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Mission: Graduate goal exceeded

ALBUQUERQUE, N.M. — Colleges and universities in Bernalillo, Sandoval, Valencia and Torrance counties handed out over 3,500 more degrees and certificates in 2013 than the year before, far exceeding the goal set by Mission: Graduate.

According to the annual data report by the group, 16,178 degrees and certificates were handed out in 2013 compared to 12,607 handed out in 2012, an increase of 28 percent.

“We exceeded our 2013 target goal of 13,237, so we’re very pleased,” said Angelo Gonzales, executive director of Mission: Graduate, a joint partnership of local government, education and business leaders aimed at increasing the number of college certificates and degrees awarded in New Mexico.

An initiative of United Way of Central New Mexico, participants include the University of New Mexico, Albuquerque Public Schools, Central New Mexico Community College, Presbyterian Healthcare Services, Public Service Company of New Mexico, Intel, the city of Albuquerque, Bernalillo County, the Albuquerque Journal and many others.

Together, they craft strategies for keeping young people in school and getting them to earn a college certificate or degree so they can enter a career or job of their choice.

The long-term goal of Mission: Graduate is to have 60,000 new graduates with college degrees or certificates by the year 2020. To accomplish that, more than 350 people are volunteering more than 500 hours every month.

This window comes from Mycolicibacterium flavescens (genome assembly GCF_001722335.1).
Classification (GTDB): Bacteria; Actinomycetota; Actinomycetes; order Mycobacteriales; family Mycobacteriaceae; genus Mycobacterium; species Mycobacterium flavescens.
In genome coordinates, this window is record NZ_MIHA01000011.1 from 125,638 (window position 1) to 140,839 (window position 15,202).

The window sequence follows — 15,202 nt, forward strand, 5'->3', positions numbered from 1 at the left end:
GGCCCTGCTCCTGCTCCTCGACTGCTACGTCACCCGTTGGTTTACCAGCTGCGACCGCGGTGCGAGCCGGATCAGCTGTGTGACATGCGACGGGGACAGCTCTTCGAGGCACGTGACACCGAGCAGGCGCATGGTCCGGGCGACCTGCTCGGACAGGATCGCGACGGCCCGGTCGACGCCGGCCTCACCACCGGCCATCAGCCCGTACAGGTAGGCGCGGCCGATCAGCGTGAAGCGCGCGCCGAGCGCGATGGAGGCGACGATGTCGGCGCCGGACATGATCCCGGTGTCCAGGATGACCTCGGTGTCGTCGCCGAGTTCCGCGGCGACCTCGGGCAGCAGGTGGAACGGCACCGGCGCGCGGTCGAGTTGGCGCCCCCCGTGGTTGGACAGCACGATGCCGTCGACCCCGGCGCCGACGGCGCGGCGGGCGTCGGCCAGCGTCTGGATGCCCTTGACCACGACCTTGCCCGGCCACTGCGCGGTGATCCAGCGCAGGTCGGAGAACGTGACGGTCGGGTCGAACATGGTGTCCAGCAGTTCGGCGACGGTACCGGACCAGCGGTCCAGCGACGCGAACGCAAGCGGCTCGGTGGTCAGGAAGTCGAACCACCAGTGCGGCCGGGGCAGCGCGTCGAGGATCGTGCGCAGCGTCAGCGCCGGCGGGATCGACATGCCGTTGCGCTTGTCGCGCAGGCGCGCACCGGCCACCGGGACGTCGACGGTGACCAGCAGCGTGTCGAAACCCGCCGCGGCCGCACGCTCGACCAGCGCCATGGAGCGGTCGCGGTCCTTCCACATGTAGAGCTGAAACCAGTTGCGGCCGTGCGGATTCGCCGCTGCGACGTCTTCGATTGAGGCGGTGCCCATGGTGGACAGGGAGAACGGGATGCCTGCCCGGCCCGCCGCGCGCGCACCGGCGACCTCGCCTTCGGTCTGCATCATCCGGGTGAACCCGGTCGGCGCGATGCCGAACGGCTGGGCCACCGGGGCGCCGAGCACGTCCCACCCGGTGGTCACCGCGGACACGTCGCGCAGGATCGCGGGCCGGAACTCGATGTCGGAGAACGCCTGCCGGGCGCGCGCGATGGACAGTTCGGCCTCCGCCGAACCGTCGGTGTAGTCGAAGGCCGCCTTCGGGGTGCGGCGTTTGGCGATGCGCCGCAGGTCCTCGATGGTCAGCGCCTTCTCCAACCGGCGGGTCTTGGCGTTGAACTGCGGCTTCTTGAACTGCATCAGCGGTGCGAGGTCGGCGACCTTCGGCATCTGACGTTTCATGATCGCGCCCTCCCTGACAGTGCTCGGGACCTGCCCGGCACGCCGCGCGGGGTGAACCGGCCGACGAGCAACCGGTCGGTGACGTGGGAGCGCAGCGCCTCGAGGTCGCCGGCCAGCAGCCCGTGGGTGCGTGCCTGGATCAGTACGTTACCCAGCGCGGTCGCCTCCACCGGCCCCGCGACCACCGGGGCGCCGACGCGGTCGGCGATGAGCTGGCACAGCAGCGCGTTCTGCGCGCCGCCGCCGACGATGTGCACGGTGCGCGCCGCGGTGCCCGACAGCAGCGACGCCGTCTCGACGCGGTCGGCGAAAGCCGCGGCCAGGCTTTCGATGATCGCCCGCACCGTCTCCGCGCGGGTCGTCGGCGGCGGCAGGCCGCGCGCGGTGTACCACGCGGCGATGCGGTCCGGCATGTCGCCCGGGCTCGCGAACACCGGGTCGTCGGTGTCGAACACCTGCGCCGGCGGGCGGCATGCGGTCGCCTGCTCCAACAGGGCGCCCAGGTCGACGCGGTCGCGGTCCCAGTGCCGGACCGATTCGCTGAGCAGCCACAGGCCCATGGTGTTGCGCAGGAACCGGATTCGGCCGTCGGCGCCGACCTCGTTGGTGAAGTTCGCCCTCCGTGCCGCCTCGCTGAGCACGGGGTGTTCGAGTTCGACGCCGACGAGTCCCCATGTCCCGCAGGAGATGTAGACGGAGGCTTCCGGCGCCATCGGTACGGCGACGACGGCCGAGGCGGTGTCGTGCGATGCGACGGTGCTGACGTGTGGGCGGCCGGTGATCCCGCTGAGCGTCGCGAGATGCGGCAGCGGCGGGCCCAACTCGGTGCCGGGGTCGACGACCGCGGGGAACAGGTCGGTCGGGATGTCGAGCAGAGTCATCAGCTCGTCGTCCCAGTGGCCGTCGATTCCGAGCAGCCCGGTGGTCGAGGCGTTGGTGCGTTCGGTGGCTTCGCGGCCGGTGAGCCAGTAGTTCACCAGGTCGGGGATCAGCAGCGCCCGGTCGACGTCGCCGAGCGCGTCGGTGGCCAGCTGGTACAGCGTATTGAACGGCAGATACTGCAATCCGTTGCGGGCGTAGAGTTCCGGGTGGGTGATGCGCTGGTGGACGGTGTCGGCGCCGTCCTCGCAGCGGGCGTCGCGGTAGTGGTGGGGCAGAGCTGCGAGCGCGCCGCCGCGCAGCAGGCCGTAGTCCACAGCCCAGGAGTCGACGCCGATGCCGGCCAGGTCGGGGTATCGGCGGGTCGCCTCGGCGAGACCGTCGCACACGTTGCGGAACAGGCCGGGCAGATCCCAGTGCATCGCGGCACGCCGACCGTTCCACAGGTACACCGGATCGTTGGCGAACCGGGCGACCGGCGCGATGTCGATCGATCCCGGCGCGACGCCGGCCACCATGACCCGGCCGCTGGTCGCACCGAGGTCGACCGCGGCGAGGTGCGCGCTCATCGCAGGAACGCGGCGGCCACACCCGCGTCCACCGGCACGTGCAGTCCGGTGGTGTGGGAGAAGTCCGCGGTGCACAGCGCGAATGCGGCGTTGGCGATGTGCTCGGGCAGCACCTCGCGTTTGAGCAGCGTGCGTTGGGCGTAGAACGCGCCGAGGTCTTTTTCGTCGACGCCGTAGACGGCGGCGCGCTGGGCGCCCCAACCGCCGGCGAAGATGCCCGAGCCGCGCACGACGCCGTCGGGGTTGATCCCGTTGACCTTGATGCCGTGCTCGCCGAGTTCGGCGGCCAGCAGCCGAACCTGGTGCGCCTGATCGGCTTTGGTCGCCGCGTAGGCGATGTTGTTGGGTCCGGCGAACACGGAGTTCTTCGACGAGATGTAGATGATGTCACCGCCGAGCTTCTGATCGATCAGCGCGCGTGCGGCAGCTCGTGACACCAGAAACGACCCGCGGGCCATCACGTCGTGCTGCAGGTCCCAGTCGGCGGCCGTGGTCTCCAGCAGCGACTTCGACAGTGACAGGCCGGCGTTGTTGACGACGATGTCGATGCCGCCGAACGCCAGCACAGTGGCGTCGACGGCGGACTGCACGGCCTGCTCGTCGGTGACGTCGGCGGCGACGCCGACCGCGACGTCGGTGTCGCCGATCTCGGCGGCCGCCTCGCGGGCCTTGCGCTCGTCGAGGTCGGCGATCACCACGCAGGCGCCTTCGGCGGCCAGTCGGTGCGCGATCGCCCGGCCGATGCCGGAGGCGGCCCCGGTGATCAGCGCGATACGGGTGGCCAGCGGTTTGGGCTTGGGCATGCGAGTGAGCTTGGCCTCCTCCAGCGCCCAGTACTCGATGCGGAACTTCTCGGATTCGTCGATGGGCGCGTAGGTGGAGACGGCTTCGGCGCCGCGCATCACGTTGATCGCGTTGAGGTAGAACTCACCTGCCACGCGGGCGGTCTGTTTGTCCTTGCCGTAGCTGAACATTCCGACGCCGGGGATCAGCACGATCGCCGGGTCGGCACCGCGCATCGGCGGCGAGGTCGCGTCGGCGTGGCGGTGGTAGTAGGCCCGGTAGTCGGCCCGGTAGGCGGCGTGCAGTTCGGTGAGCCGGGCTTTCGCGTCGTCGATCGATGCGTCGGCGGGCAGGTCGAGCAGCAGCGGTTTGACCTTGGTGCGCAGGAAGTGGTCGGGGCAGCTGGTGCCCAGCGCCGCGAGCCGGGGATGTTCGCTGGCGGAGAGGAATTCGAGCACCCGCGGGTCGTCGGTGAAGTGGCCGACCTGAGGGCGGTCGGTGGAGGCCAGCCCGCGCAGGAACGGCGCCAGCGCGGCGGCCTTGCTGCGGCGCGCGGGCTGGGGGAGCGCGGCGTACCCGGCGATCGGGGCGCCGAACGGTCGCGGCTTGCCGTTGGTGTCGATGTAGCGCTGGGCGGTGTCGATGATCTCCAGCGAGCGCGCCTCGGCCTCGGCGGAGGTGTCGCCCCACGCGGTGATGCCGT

“We took this up because we believe having a college degree or certificate is increasingly important to be able to find work in the labor force, and we know from the data that the more education you achieve, the greater the likelihood over the course of your life that you will have higher earnings and will be less likely to be unemployed,” Gonzales said.

“That’s the benefit to the individual, but the benefit to the community is in having a more highly educated workforce, which will attract more businesses to New Mexico and make sure our existing businesses have a talent pool they can draw from to meet their needs.”

While the emphasis may be on college, many of the strategies target middle and high school students as a way to expose them to a range of careers by connecting them to business leaders in the community through internships, job shadowing and mentoring.

Nearly 13 percent of working adults in the four-county central New Mexico area never finished high school. Mission: Graduate has strategies for helping them get their GED and pursuing a college-level certificate or degree.

Central New Mexico Community College showed the biggest increase in 2013 in handing out degrees and certificates over the previous year.

“It’s a good start, but we have a long way to go,” said CNM president and Mission: Graduate co-chairwoman Kathie Winograd. “I feel really good about the contribution CNM has been able to make.

“CNM has a long history of apprenticeships and internships and has been able to make great strides in that area, but that’s because we’ve been doing it for a long time.”

The University of New Mexico did not dramatically increase the number of degrees and certificates handed out in 2013 over 2012. Instead, it is focusing on strategies to keep students in school from their freshman through sophomore years, a time when many drop out.

“They are focusing on where they think they will get the biggest payoff later,” Winograd said.

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